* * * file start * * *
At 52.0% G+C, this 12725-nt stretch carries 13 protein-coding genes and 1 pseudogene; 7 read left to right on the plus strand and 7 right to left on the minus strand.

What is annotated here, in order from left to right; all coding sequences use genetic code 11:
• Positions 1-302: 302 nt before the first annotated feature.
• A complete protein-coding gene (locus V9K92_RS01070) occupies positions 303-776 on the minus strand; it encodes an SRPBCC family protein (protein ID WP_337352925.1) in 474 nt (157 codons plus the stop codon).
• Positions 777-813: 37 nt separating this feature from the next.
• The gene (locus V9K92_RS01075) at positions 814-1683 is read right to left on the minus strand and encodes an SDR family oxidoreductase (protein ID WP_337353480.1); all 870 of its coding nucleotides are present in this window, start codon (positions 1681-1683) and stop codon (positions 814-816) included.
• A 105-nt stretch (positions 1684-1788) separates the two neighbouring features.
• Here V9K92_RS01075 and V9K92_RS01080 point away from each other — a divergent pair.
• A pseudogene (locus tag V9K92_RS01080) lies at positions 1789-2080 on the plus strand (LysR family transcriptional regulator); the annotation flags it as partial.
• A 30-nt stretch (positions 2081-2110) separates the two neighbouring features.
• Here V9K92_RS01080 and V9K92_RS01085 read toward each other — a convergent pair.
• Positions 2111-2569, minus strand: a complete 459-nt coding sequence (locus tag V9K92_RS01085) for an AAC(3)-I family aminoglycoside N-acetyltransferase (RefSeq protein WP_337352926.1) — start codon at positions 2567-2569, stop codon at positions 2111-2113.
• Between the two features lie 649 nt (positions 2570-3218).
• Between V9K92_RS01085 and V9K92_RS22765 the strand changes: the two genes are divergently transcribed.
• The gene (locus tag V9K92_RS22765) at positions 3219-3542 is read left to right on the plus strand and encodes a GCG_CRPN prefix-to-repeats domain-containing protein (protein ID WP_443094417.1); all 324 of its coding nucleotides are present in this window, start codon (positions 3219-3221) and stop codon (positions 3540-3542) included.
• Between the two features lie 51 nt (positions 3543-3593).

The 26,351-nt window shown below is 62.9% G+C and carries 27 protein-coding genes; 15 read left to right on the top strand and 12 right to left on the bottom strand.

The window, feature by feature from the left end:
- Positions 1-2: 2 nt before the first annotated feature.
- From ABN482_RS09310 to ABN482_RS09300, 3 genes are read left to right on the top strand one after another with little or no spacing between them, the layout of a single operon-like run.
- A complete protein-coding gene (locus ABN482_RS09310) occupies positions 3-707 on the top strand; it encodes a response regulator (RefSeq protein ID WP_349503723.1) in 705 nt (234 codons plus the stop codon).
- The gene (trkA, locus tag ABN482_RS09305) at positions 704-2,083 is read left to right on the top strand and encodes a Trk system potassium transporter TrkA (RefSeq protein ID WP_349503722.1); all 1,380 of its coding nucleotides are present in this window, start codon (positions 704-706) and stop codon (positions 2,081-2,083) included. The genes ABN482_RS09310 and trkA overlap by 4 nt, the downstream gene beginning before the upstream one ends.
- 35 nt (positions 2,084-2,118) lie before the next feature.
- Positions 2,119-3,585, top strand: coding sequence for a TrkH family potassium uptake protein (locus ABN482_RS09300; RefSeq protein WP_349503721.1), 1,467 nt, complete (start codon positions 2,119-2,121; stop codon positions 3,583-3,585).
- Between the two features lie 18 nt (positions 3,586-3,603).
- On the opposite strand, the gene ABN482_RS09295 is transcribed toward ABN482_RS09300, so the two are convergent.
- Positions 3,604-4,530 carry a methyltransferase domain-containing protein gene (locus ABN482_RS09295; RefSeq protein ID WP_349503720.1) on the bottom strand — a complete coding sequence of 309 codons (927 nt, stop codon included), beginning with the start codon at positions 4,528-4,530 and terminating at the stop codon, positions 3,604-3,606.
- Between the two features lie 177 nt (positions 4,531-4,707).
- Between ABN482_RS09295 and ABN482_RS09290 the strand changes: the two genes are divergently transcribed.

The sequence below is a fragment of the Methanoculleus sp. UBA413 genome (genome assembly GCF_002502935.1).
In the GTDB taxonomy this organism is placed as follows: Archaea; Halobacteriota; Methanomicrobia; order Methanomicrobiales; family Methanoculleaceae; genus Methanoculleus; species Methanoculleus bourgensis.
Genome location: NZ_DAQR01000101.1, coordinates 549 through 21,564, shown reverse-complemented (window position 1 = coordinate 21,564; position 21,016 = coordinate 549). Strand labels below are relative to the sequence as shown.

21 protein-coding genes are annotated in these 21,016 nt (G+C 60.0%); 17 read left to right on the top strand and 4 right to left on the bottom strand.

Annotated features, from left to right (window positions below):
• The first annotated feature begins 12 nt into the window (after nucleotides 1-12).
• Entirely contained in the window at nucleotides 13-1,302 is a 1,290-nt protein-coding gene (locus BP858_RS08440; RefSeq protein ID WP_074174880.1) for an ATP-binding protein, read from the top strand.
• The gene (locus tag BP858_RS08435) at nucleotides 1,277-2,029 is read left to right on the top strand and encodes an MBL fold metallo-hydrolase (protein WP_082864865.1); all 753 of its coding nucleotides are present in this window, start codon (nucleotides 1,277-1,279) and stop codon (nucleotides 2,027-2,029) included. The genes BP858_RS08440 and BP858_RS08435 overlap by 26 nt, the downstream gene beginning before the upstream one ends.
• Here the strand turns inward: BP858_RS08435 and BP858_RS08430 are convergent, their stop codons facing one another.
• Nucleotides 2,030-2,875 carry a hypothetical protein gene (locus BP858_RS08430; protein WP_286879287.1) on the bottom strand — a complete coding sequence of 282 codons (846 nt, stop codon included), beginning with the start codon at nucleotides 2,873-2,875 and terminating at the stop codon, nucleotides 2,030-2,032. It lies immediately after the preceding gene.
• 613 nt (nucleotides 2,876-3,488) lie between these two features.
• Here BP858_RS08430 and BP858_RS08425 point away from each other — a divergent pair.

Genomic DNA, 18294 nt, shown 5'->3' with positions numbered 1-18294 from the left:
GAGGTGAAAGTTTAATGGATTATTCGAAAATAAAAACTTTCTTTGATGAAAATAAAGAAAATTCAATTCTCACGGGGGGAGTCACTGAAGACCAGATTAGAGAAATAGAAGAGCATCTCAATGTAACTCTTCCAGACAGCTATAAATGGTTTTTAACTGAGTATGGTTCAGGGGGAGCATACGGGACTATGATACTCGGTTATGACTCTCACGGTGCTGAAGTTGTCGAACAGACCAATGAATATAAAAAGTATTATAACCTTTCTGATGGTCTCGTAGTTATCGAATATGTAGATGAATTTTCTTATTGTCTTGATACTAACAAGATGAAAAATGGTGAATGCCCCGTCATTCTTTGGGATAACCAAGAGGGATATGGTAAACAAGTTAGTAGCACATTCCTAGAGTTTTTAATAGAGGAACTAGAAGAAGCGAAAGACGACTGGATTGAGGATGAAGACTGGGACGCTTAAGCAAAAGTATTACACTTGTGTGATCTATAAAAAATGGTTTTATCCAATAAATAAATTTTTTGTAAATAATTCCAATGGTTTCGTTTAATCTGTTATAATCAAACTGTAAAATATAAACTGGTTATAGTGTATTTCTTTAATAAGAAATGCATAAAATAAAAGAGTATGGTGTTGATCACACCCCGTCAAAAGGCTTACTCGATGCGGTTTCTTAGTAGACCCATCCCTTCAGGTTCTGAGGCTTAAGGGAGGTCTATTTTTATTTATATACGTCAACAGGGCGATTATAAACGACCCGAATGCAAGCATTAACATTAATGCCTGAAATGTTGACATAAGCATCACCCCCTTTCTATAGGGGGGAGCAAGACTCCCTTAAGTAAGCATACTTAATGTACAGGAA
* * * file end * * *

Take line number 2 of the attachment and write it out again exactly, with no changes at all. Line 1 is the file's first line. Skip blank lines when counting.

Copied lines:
What is annotated here, in order from left to right; all coding sequences use genetic code 11: